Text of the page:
by Lucia Perez-Diaz, Kirstie Wright and Maëlis Arnould, Halliburton, Oxford, United Kingdom; Rocktype, Edinburgh, United Kingdom; Laboratoire de Géologie, University Lyon 1, France
Like any other workplace, academia is not free from everyday gender stereotypes and sexist behaviours. They participate in the feeling of devaluation of women and gender non-conforming individuals, which ultimately contributes to a persisting gender imbalance in academia. Building on this observation, the Did this really happen?! project, born in 2016, aims at reporting real occurrences of everyday sexism experienced within the scientific community. Through our website www.didthisreallyhappen.net, we have collected more than 150 anonymous contributions, which we publish using comic strips, with the goal to share and spark conversation.
In reflecting on the project so far, it is clear sexism is not confined to one career level in academia, with around half of testimonies coming from PhD and Early Career Researchers, with the other half coming from mid to senior level scientists. Several themes are recurring, such as treating women as objects, questioning their competencies, or confining male to stereotypical roles.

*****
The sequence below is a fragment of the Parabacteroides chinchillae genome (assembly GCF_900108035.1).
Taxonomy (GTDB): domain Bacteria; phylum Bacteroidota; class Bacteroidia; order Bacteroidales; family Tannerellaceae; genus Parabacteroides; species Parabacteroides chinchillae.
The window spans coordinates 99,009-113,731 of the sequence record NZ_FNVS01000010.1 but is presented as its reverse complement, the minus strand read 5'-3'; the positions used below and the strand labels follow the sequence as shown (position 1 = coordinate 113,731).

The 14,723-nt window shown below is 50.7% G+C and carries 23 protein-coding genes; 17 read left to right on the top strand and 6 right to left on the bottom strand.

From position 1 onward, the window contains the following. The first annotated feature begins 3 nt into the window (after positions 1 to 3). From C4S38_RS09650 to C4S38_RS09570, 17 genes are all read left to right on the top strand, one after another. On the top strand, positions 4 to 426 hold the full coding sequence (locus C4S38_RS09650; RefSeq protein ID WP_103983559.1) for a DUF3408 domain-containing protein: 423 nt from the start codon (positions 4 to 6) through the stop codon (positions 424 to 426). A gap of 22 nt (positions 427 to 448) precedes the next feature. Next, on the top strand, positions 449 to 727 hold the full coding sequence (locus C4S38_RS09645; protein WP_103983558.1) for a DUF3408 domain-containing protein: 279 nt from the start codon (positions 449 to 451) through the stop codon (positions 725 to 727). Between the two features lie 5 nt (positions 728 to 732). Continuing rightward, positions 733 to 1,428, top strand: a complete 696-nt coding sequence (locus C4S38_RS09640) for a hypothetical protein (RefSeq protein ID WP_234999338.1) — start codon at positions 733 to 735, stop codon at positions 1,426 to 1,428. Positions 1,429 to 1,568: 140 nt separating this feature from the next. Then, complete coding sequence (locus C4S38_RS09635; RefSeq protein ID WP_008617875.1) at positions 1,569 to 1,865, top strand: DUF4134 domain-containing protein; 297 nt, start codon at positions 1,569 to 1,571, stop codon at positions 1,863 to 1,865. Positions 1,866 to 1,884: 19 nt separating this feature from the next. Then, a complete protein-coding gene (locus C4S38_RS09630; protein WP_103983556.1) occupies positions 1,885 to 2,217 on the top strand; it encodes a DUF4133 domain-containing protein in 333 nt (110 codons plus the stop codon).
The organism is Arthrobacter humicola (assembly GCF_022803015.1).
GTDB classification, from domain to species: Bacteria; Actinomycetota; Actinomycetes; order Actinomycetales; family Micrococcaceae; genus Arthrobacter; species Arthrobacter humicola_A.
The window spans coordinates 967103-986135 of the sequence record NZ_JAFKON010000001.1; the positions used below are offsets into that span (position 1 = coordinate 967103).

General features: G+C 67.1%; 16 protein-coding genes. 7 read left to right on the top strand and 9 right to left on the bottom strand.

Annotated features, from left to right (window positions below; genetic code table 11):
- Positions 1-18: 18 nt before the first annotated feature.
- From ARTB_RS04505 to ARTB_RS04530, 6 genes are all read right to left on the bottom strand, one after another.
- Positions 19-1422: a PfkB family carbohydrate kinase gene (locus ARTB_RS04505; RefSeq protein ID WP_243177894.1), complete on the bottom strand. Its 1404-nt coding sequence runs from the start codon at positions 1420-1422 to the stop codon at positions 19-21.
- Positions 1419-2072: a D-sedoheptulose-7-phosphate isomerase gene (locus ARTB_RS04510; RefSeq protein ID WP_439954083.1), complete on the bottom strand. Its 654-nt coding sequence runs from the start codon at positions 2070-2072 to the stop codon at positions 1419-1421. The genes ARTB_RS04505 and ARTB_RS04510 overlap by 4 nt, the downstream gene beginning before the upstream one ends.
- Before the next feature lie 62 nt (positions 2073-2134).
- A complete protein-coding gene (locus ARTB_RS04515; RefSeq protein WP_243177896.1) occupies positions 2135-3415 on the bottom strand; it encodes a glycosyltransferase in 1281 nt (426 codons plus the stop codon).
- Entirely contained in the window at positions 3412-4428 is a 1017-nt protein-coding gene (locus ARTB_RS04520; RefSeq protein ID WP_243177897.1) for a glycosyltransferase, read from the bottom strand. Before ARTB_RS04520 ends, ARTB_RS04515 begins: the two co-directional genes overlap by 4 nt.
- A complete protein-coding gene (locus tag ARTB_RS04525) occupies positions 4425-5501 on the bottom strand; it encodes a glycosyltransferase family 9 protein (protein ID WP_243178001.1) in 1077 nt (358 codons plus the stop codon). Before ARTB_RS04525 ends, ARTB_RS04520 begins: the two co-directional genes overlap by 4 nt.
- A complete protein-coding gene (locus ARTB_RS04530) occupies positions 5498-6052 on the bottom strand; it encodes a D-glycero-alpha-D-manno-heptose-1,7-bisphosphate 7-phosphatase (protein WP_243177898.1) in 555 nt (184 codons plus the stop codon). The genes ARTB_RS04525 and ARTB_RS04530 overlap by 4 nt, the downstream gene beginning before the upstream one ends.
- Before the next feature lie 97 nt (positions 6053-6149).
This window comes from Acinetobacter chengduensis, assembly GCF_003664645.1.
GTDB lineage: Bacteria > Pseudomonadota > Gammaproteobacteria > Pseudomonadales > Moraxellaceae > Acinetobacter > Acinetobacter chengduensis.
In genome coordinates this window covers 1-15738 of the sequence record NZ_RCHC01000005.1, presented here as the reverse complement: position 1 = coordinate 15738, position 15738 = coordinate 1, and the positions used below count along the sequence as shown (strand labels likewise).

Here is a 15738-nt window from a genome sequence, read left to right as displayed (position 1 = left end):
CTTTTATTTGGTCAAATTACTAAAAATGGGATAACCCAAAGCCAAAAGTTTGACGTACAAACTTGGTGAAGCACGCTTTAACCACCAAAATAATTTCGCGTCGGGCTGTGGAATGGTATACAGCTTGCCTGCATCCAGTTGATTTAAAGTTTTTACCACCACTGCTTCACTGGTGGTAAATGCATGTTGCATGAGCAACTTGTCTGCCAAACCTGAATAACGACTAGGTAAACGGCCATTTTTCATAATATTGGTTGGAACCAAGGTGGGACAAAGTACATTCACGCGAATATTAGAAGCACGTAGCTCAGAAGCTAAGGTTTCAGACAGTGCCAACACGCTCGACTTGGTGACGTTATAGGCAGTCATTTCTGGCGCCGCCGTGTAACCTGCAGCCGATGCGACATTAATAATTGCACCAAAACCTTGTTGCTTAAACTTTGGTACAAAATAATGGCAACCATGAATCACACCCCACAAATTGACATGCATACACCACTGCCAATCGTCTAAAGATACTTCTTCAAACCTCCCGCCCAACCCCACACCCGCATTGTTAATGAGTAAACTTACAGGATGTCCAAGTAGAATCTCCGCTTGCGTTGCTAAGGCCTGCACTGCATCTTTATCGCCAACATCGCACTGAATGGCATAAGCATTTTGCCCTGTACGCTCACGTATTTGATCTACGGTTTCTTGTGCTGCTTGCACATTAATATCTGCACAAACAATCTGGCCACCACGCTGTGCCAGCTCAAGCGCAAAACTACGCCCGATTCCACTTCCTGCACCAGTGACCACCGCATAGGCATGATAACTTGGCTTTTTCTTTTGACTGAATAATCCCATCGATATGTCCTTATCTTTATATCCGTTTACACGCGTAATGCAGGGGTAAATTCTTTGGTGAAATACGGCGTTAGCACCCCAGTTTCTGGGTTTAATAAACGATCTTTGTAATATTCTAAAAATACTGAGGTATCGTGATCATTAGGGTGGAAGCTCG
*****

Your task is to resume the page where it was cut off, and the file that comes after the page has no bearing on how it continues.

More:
In 2021, the DTRH?! project was relaunched with new team members and a new illustrator. We will present how we aim to document and illustrate the widespread sexist attitudes that affect both women (and men) in science today, challenging this behaviour with humour, and to inspire discussion.
by Daryl Haggard, McGill University and the McGill Space Institute, Montreal, Canada
It’s been a fantastic decade for black hole studies, highlighted by the 2017 and 2020 Nobel Prizes in Physics. Multiple Galactic Center research groups, the Event Horizon Telescope, and LIGO/Virgo continue to bring rapid-fire new observations to sharpen our understanding of these exotic objects. I will discuss Sgr A*’s unique variability alongside other time domain phenomena in the Galactic Center, traced out over more than 20 years of observations from coordinated multi-wavelength campaigns. I will compare these detailed studies of Sgr A* to equally impressive multi-wavelength observations of M87*. I will also briefly explore how we can continue to push the frontiers of black hole research with existing and next-generation observatories.
Image credit: X-ray: NASA/CXC/SAO; IR: NASA/HST/STScI. Inset: Radio (EHT Collaboration)